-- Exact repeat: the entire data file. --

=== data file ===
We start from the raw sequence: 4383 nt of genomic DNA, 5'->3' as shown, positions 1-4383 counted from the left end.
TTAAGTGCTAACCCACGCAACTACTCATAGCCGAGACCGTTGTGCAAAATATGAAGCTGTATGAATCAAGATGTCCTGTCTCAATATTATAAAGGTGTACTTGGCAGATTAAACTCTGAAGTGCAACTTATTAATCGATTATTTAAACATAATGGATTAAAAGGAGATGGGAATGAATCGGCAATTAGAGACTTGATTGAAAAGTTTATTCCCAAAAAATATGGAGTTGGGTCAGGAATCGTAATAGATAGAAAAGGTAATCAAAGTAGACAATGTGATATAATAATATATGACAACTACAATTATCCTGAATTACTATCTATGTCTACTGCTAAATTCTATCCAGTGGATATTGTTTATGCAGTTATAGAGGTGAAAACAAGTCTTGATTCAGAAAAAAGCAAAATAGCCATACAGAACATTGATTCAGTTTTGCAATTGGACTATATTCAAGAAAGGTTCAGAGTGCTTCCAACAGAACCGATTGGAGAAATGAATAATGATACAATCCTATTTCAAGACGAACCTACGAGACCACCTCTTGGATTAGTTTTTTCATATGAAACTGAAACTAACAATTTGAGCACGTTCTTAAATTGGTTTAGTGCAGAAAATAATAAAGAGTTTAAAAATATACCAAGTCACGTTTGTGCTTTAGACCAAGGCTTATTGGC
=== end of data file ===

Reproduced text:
We start from the raw sequence: 4383 nt of genomic DNA, 5'->3' as shown, positions 1-4383 counted from the left end.
TTAAGTGCTAACCCACGCAACTACTCATAGCCGAGACCGTTGTGCAAAATATGAAGCTGTATGAATCAAGATGTCCTGTCTCAATATTATAAAGGTGTACTTGGCAGATTAAACTCTGAAGTGCAACTTATTAATCGATTATTTAAACATAATGGATTAAAAGGAGATGGGAATGAATCGGCAATTAGAGACTTGATTGAAAAGTTTATTCCCAAAAAATATGGAGTTGGGTCAGGAATCGTAATAGATAGAAAAGGTAATCAAAGTAGACAATGTGATATAATAATATATGACAACTACAATTATCCTGAATTACTATCTATGTCTACTGCTAAATTCTATCCAGTGGATATTGTTTATGCAGTTATAGAGGTGAAAACAAGTCTTGATTCAGAAAAAAGCAAAATAGCCATACAGAACATTGATTCAGTTTTGCAATTGGACTATATTCAAGAAAGGTTCAGAGTGCTTCCAACAGAACCGATTGGAGAAATGAATAATGATACAATCCTATTTCAAGACGAACCTACGAGACCACCTCTTGGATTAGTTTTTTCATATGAAACTGAAACTAACAATTTGAGCACGTTCTTAAATTGGTTTAGTGCAGAAAATAATAAAGAGTTTAAAAATATACCAAGTCACGTTTGTGCTTTAGACCAAGGCTTATTGGC